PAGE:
The Reality Of A Journalist’s Life Beat My Preconceived Notion, But I Still Want To Be One

Ducking the clichés of opting for conventional career options like medicine and law, some people decide to enter the ‘tunnel’ of creative and professional courses. They decide to endure the journey through the tunnel, waiting to uncover the amazement and experience the exclusivity of choosing professional courses. I use this analogy, and the word ‘tunnel’, not to highlight their alleged inferiority, compared to other streams, but figuratively to depict the unexplored, mysterious and unknown road that not many people traverse on, but is full of opportunities.

Leaving my science background after qualifying for the competitive exams and being just one step away from studying in a good MBBS college, I decided to take a firm (and filmy) decision of pursuing the career of journalism and mass communication, with the aim of exploring my writing skills and becoming a hardcore journalist.

Just like every other course, the reality and practicality beat our preconceived notions. While my idea of the course was limited to being in front of the camera and reading news, I realised how faulty my notion was, after attending college. I made friends in different colleges who, willingly or due to compulsion, ended up in similar courses facing the same problem of misplaced notions. The complete picture wasn’t that perfect. We learnt how this branch of applied humanities had a plethora of options and numerous areas of specialisations, with various avenues to explore and take recourse to. Journalists work round the clock, there’s no stopping- that’s what we had gotten ourselves into.

“Mic mil jata hai toh kuch bhi bolte hain aaj kal ke reporters” (once reporters get hold of the mic, they say whatever comes to them), is what I hear the elderly talk about in waiting rooms, or while travelling in public transport. And, I feel there’s a lot that goes unacknowledged and unnoticed. There’s not a single student in this stream who does not have the fire, passion and vigour to bring about change and to write the right. Fighting hierarchy, exposure to reality during internships and seeing the ‘system’ from up close is what acts as a deal breaker and, eventually, drowns the enthusiasm at some point.

Journalism, as a career choice, hasn’t been a go-to for many in the past, but over time, it has become a profession chosen out of love. Also, with time many colleges have started offering it. But, in today’s scenario of paid media and the general public condemnation of present-day media tactics, being a student in the same field, is exhausting yet adventurous.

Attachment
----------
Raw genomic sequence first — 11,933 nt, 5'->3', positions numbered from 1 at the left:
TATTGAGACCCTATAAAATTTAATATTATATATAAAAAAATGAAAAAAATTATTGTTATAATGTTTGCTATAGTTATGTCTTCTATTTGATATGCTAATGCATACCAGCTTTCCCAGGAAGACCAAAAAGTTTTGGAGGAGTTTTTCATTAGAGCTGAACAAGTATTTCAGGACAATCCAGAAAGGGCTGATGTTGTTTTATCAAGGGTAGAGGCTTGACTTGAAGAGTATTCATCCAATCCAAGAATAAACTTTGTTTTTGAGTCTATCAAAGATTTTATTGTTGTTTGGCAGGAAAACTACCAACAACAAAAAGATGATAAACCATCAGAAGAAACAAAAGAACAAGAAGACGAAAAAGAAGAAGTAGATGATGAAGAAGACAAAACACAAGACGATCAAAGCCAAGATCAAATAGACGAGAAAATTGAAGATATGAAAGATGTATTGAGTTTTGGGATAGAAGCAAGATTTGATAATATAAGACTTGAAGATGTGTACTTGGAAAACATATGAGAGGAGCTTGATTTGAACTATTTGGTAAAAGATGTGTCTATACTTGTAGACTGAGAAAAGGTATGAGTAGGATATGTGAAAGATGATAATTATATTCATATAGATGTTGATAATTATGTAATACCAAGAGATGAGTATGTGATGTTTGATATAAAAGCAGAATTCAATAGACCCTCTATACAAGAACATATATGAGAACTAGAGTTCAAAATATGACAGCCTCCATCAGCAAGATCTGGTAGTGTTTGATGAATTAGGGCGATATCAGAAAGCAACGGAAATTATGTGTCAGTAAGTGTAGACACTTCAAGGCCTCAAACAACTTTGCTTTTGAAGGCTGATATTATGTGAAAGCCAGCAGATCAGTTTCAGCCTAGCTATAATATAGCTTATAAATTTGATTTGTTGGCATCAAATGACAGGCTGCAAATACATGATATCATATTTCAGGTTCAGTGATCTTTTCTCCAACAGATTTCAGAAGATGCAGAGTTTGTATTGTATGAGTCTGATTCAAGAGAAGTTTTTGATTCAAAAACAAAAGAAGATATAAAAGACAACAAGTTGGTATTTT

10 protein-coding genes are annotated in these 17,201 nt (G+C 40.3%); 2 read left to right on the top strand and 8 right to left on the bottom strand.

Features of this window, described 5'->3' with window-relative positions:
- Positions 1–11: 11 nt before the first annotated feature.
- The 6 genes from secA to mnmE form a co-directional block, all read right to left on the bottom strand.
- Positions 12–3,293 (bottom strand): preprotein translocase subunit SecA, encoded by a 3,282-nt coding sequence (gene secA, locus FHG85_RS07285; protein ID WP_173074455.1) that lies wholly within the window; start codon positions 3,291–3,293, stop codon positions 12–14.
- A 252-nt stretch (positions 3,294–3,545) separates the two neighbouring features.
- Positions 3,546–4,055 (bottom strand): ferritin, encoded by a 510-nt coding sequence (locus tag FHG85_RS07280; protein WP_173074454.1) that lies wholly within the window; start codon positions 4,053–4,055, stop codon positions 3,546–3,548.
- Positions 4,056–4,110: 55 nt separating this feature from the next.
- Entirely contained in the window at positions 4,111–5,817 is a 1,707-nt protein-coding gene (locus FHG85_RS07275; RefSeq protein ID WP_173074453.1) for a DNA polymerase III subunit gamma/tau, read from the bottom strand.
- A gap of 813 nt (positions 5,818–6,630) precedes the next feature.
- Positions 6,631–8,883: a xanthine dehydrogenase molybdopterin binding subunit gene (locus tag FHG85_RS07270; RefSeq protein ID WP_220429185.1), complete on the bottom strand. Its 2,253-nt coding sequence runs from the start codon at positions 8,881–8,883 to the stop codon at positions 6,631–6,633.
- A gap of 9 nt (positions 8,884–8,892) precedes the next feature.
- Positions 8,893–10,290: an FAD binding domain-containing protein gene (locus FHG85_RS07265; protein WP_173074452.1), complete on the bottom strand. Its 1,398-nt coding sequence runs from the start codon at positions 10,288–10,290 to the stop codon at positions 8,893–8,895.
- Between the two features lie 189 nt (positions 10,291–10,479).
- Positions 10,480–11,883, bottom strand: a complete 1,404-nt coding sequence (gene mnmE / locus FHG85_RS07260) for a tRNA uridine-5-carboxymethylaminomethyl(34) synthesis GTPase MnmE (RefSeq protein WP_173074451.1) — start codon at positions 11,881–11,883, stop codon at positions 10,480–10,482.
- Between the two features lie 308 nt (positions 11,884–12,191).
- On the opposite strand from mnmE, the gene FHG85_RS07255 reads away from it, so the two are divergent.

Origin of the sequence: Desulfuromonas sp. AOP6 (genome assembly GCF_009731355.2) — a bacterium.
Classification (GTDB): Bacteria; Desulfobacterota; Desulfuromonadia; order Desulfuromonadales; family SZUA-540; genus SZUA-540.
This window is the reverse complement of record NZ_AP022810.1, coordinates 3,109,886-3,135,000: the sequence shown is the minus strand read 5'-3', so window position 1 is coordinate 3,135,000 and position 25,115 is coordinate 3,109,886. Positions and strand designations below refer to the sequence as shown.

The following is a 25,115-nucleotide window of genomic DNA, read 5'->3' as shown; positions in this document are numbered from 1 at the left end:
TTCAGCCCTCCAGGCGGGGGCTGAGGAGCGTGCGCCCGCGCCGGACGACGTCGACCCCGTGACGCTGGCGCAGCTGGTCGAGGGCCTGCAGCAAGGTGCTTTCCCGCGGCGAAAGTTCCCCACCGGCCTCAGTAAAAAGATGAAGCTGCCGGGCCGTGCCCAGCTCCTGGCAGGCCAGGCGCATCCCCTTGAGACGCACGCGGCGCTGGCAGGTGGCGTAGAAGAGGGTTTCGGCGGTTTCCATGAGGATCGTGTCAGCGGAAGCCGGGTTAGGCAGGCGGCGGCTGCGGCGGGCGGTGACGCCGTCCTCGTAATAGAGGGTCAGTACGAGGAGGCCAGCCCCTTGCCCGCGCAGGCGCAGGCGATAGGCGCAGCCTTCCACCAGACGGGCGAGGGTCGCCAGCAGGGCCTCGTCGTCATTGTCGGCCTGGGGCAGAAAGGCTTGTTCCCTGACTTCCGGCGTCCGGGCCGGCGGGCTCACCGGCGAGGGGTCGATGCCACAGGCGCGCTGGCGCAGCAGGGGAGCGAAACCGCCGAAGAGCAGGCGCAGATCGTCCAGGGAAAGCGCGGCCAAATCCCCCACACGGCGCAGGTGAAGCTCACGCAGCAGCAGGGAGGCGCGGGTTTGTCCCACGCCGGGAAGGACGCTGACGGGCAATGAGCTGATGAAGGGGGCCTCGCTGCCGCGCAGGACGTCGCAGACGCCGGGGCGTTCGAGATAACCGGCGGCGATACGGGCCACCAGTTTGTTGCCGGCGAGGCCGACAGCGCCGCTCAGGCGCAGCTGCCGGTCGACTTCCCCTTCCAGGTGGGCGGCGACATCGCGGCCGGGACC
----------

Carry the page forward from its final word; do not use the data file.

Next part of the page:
There is a certain code of ethics, principles, laws and precedents set by our Constitution, which all of us are taught to abide by. Unfortunately, in the contemporary scenario, its applicability is only on paper, and not in action. The simplest practices of not revealing the victims’, survivors’ and/or abusers’ names are not paid heed to; and, since news channels present the news extravagantly, it interests the general public and feeds their curiosity, thereby giving leeway to such unethical display by news channels.

“A journalist is expected to deliver unbiased truth to the public to educate them, keeping their personal opinions aside.” This is the definition we write in our theory papers, while we see the biggest and the most influential news channels defying this statement every day, and picking sides for parties in power. The most recent series of stings conducted by Cobrapost is the biggest example to back my case. It is becoming increasingly difficult to differentiate between the entertainment industry and the news industry.

The media is regarded as the fourth pillar of democracy. As budding journalists, we need to understand the amount of responsibility our profession carries, the ethics it symbolises and the opportunity cost of the choices we make.

Amidst the agenda-setting tactics of the media, I see the general public, unaware of the news that’s being fed to them, suffer the most because misinformation is worse than no news. The credibility of a lot of sources of news is disputed and, hence, there’s a need for awareness of the information we consume. We must make it a habit to be careful of what we believe in.

Let us not be blinded by the opinions and choices of the reporters, and not base our opinions on the partial news we are served. Let us, the public, make that choice. There is a long way to go, but that is the ideal way. In a world, where the ideal is increasingly becoming utopian, let’s try to defy that norm by promising ourselves vigilance, impartiality and awareness.

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